The Müller Cloth Mill (Tuchfabrik Müller) is located in the City of Euskirchen, North Rhine-Westphalia (Germany). It is part of a growing group of the so-called "Museums of Industry". This delightful Museum provides interesting and unusual insights into the production process of a Cloth Mill by showing fully working machinery and equipment from around 1900.
The Museum opened its door to the public in 2000. The Museum preserves the Cloth Mill's state exactly as it was when it was closed down for business by the owner Kurt Müller in 1961. He simply walked out the door and locked it behind himself.
This industrial Museum is at the heart of the "European Route of Industrial Heritage" and a central stop on the "Wool Route".
The factory started life as a papermill in 1801. A few decades later things changed quite a bit. In the mid-19th century the building was used to scoure and spin wool and to full the cloth. From 1860 onwards the increasing demand of power supply lead to the installation of a new steam engine, which replaced the old mill wheel.
The building was purchased in 1894 by Ludwig Müller who decided to set up a Cloth Mill.
For the first time, the whole process of production was then brought together under one roof. Like most other regional mills at the time, Ludwig Müller offered coarse woollen cloth, "loden" ("Loden") and uniform cloth. The machinery that was purchased around 1900 together with the "new" steam engine that dates back to 1903 set the production on a firm basis.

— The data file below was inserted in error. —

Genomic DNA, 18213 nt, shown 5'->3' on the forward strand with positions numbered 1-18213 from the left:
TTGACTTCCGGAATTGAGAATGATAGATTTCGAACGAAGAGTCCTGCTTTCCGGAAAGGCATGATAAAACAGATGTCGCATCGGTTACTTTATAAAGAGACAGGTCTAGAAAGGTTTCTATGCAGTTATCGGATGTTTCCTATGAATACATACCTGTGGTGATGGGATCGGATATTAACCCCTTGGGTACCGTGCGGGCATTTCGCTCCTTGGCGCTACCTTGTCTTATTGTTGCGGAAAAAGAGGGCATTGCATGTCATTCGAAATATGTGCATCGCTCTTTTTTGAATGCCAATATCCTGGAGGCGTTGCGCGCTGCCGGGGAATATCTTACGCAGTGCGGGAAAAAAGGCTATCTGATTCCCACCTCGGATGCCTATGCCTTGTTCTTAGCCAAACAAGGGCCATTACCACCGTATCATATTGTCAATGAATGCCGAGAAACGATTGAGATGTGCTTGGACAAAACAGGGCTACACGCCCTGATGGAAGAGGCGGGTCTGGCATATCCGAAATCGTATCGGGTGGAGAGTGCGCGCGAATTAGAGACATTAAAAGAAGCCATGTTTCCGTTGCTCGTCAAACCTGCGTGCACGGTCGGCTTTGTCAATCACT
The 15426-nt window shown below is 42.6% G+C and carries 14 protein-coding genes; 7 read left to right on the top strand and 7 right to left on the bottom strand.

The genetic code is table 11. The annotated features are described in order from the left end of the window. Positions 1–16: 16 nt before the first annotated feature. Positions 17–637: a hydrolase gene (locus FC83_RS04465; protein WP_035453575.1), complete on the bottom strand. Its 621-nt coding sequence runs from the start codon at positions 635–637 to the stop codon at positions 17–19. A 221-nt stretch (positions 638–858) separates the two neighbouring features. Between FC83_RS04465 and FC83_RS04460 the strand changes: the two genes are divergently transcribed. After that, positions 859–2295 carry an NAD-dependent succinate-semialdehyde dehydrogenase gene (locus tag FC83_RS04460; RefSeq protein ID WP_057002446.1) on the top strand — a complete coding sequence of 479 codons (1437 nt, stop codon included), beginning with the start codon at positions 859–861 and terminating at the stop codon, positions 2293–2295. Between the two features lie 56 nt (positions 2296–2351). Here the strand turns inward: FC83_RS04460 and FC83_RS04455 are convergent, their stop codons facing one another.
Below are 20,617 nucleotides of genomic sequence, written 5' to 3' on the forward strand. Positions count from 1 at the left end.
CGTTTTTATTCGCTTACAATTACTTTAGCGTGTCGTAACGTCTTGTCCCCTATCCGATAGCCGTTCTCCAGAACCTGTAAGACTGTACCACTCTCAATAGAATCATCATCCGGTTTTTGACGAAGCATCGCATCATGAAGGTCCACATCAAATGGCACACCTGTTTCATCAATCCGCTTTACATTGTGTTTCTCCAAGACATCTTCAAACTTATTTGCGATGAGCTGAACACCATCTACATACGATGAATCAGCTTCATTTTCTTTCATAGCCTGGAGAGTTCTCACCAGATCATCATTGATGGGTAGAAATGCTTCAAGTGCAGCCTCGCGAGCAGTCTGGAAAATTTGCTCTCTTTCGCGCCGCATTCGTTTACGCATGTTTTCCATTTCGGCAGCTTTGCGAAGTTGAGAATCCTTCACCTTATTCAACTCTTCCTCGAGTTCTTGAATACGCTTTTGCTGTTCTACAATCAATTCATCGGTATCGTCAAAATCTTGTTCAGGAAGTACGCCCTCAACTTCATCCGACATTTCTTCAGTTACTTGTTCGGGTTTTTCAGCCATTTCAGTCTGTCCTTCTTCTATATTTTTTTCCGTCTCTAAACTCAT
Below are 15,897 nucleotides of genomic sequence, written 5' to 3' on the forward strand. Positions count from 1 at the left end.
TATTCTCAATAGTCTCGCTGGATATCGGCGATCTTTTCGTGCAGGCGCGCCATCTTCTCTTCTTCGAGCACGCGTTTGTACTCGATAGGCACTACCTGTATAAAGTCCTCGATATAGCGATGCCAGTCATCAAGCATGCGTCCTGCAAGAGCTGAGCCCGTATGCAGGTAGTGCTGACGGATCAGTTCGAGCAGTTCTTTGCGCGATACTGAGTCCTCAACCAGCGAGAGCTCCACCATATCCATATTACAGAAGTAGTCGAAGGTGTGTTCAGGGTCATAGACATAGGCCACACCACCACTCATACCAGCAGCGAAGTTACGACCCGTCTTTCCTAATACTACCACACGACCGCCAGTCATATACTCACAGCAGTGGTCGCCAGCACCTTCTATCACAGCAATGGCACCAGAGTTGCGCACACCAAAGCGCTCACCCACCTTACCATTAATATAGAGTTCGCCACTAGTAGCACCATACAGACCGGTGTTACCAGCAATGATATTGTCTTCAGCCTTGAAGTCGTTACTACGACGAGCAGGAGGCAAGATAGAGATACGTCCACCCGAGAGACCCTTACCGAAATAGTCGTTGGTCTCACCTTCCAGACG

After Ludwig Müller's death in 1929, his son Kurt Müller led the Cloth Mill. In 1961, it was finally closed down, due to a lack of orders. It is hard to believe, but the equipment was never changed or replaced until the factory was closed.
Despite the fact that he had to close down his factory, Kurt Müller had always hoped to start production again one day. However, during the years following the close down, nothing really happened that would have justified re-opening for business. In 1988 the "Rhineland Museum of Industry" ("Rheinisches Industriemuseum") seized the opportunity and took over a completely fitted factory nearly untouched since the last day of work.
The unique building, the machinery and thousands of small pieces of equipment were to be preserved. The building had to be carefully stabilized and the Cloth Mill had to be restored. Today the Cloth Mill turned Museum is providing an insight into the production of woolen cloth, into the different working processes and into the life of the workers. During guided tours through the mill, the old machinery from around 1900 is set in action.
All of the equipment and machinery was restored into conditions that they were in at the time of the closure of the factory in 1961. Therefore the most important machines, the "heart" of the Cloth Mill, such as a "carding machine",a "spinning machine", a "threading machine", four "weaving looms" and a "steam engine" can all be set into motion during guided tours and you can admire the fact that they have been lovingly restored to make them work properly like they did until 1961.